This productive in-between space becomes central for understanding Puritan literature and its most distinctive feature: bringing experience in line with revelation. Neuman explains in chapter four that, contrary to what we might expect, the belief in the fallibility of humans and their language enabled a flood of textual production. The excesses of plain style exegesis that everyday Puritans habituated, like scriptural collation, figurative reading, and, my favorite, text crumbling (a technique that broke the scriptural text into tiny parts—a word, a comma—for minute analysis), point not toward an unwavering literal reading of Scripture, but toward the creative work of the minister and lay person as they sought the divine word not just at the moment of delivery, but “in linguistic acts of enabled debility” that permeated all of sermon culture (172).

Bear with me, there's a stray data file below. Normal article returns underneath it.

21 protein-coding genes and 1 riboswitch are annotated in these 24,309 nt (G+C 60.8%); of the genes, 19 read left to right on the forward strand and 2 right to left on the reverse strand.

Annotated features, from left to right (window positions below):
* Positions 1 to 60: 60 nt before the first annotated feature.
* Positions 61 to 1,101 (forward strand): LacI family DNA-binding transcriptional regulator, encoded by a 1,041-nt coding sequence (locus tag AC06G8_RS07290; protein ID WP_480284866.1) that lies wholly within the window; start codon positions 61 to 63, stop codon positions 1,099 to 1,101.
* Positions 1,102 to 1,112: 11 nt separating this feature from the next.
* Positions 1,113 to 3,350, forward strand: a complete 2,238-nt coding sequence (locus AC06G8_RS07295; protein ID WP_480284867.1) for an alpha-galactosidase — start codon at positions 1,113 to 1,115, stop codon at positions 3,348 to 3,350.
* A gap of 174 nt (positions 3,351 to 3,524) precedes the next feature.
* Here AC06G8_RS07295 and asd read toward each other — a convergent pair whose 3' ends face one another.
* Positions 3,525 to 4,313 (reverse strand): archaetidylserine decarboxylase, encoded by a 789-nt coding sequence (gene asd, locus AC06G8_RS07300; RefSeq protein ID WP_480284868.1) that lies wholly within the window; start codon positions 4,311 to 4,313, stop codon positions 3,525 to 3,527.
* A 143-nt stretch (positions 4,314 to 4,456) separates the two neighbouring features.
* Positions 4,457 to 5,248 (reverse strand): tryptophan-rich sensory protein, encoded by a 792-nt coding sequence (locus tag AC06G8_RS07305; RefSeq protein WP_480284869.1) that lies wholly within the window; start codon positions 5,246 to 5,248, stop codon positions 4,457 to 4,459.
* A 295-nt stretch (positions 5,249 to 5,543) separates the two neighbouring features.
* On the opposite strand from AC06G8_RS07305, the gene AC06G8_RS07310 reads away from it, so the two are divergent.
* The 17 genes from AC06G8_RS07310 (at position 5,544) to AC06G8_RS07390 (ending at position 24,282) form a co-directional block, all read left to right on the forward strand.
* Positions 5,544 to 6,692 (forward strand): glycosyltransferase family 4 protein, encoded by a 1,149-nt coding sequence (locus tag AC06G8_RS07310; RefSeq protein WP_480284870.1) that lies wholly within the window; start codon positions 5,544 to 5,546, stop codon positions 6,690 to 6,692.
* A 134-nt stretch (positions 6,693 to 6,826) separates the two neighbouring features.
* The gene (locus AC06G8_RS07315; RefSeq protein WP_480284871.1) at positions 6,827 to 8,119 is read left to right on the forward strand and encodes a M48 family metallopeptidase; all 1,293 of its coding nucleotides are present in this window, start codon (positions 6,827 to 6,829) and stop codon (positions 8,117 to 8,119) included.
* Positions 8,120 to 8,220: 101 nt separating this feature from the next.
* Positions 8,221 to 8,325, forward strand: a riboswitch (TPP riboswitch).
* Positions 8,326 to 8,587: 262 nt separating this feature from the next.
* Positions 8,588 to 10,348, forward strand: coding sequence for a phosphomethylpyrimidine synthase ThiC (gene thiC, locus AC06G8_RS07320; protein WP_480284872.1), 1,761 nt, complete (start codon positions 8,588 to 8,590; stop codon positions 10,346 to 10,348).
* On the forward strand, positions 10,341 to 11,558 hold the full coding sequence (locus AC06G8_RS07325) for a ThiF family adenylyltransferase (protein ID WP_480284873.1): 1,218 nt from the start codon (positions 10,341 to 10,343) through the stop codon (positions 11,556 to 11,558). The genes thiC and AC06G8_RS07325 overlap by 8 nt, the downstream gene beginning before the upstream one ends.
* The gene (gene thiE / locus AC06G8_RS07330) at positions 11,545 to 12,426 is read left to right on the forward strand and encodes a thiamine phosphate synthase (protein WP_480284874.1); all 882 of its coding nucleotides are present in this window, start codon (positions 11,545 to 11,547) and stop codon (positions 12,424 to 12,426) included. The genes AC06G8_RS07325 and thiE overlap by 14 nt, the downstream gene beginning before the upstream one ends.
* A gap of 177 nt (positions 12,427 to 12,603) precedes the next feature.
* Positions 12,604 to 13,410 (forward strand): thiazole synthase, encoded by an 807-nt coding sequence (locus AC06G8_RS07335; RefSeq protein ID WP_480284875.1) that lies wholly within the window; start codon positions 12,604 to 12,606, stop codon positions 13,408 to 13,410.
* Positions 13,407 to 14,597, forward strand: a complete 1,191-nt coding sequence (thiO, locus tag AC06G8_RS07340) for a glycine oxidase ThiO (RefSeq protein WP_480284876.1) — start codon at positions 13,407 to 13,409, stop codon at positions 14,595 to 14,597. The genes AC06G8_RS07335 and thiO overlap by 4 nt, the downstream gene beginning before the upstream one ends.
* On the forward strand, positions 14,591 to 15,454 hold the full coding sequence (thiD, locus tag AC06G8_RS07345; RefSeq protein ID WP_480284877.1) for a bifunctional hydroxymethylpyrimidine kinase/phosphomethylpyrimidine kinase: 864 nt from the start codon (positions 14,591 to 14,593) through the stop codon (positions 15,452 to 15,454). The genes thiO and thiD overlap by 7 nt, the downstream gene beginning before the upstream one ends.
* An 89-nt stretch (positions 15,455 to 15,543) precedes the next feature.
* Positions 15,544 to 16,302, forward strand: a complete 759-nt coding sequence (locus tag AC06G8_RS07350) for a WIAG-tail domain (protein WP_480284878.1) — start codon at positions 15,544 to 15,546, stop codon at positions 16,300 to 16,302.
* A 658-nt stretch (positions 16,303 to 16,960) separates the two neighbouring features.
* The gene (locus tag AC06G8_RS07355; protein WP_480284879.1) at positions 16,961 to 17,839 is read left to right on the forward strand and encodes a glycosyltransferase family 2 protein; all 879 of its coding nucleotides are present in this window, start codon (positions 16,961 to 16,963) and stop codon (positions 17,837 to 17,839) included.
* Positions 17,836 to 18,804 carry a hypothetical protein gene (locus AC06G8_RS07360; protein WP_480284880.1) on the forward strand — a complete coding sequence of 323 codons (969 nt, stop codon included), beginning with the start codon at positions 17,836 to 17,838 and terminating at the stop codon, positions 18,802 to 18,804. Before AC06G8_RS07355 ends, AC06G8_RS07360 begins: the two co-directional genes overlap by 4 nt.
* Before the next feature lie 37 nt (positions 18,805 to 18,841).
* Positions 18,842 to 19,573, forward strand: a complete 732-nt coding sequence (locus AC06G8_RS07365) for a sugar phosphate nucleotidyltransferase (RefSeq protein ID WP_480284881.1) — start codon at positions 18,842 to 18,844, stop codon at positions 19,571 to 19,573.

Neuman’s book concludes by moving outward from the specific practices of sermon culture to the multiple literary genres that it enabled. She finds poetry, for instance, the genre most conducive for the Puritan writer to explore linguistic failure and spiritual ability. Her last chapter, though, focuses on the conversion narrative, which she argues should not be understood as a burgeoning form of early autobiography, but as a subgenre of the sermon. Laity applied the habits of exegetical thought learned through listening to sermons to the narration of the soul. In Neuman’s hands, the secret experience of conversion (implicated in all the problems of scriptural exegesis and verging on antinomianism) lies at the center of the conversion narrative that “adapts the methodology of the sermon in order to narrate the unnarratable” (32). But, rather than celebrate Puritan individualism at the expense of community, Neuman’s methodology casts us right back into the interpenetrating forms of sermon literature and culture. It is not that the individual triumphs in salvation morphology (as a late evangelicalism might be described to do), but that the very instability of the language of the soul enables the believer to continue on an expanding exegetical project that cannot exist apart from this shared sermon culture.